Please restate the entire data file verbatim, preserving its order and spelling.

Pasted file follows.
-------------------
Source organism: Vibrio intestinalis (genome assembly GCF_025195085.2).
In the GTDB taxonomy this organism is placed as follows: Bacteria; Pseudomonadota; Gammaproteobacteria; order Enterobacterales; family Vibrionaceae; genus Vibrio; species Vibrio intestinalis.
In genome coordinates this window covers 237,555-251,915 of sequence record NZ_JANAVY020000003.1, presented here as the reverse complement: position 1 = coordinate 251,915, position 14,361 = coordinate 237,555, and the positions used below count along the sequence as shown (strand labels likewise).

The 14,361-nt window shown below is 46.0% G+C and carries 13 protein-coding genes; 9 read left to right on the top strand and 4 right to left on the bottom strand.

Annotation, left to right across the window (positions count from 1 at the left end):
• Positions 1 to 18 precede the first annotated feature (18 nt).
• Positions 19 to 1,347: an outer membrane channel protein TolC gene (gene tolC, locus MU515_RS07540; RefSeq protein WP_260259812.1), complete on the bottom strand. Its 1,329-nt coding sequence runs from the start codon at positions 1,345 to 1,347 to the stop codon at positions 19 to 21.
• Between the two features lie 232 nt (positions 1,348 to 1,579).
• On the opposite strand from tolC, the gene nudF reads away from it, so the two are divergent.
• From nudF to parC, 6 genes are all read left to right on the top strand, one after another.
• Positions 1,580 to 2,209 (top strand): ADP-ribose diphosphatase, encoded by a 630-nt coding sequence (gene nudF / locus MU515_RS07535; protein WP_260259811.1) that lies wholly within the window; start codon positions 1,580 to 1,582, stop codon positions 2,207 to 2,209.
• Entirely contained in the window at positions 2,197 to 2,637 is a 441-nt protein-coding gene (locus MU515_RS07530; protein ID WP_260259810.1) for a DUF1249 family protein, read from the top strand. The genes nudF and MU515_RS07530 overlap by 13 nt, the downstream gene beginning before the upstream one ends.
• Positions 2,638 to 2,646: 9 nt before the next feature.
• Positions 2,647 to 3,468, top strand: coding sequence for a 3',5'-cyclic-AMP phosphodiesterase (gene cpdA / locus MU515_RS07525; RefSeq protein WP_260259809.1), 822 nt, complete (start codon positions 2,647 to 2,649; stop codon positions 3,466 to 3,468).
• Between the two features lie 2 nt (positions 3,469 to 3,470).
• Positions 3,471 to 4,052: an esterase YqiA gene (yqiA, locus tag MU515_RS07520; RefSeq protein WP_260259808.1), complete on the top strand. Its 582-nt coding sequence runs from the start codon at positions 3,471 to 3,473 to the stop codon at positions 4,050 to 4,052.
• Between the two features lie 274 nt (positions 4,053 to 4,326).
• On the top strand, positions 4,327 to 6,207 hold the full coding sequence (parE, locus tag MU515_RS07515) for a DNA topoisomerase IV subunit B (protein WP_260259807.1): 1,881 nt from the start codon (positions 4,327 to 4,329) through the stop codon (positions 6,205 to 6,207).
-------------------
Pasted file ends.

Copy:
Source organism: Vibrio intestinalis (genome assembly GCF_025195085.2).
In the GTDB taxonomy this organism is placed as follows: Bacteria; Pseudomonadota; Gammaproteobacteria; order Enterobacterales; family Vibrionaceae; genus Vibrio; species Vibrio intestinalis.
In genome coordinates this window covers 237,555-251,915 of sequence record NZ_JANAVY020000003.1, presented here as the reverse complement: position 1 = coordinate 251,915, position 14,361 = coordinate 237,555, and the positions used below count along the sequence as shown (strand labels likewise).

The 14,361-nt window shown below is 46.0% G+C and carries 13 protein-coding genes; 9 read left to right on the top strand and 4 right to left on the bottom strand.

Annotation, left to right across the window (positions count from 1 at the left end):
• Positions 1 to 18 precede the first annotated feature (18 nt).
• Positions 19 to 1,347: an outer membrane channel protein TolC gene (gene tolC, locus MU515_RS07540; RefSeq protein WP_260259812.1), complete on the bottom strand. Its 1,329-nt coding sequence runs from the start codon at positions 1,345 to 1,347 to the stop codon at positions 19 to 21.
• Between the two features lie 232 nt (positions 1,348 to 1,579).
• On the opposite strand from tolC, the gene nudF reads away from it, so the two are divergent.
• From nudF to parC, 6 genes are all read left to right on the top strand, one after another.
• Positions 1,580 to 2,209 (top strand): ADP-ribose diphosphatase, encoded by a 630-nt coding sequence (gene nudF / locus MU515_RS07535; protein WP_260259811.1) that lies wholly within the window; start codon positions 1,580 to 1,582, stop codon positions 2,207 to 2,209.
• Entirely contained in the window at positions 2,197 to 2,637 is a 441-nt protein-coding gene (locus MU515_RS07530; protein ID WP_260259810.1) for a DUF1249 family protein, read from the top strand. The genes nudF and MU515_RS07530 overlap by 13 nt, the downstream gene beginning before the upstream one ends.
• Positions 2,638 to 2,646: 9 nt before the next feature.
• Positions 2,647 to 3,468, top strand: coding sequence for a 3',5'-cyclic-AMP phosphodiesterase (gene cpdA / locus MU515_RS07525; RefSeq protein WP_260259809.1), 822 nt, complete (start codon positions 2,647 to 2,649; stop codon positions 3,466 to 3,468).
• Between the two features lie 2 nt (positions 3,469 to 3,470).
• Positions 3,471 to 4,052: an esterase YqiA gene (yqiA, locus tag MU515_RS07520; RefSeq protein WP_260259808.1), complete on the top strand. Its 582-nt coding sequence runs from the start codon at positions 3,471 to 3,473 to the stop codon at positions 4,050 to 4,052.
• Between the two features lie 274 nt (positions 4,053 to 4,326).
• On the top strand, positions 4,327 to 6,207 hold the full coding sequence (parE, locus tag MU515_RS07515) for a DNA topoisomerase IV subunit B (protein WP_260259807.1): 1,881 nt from the start codon (positions 4,327 to 4,329) through the stop codon (positions 6,205 to 6,207).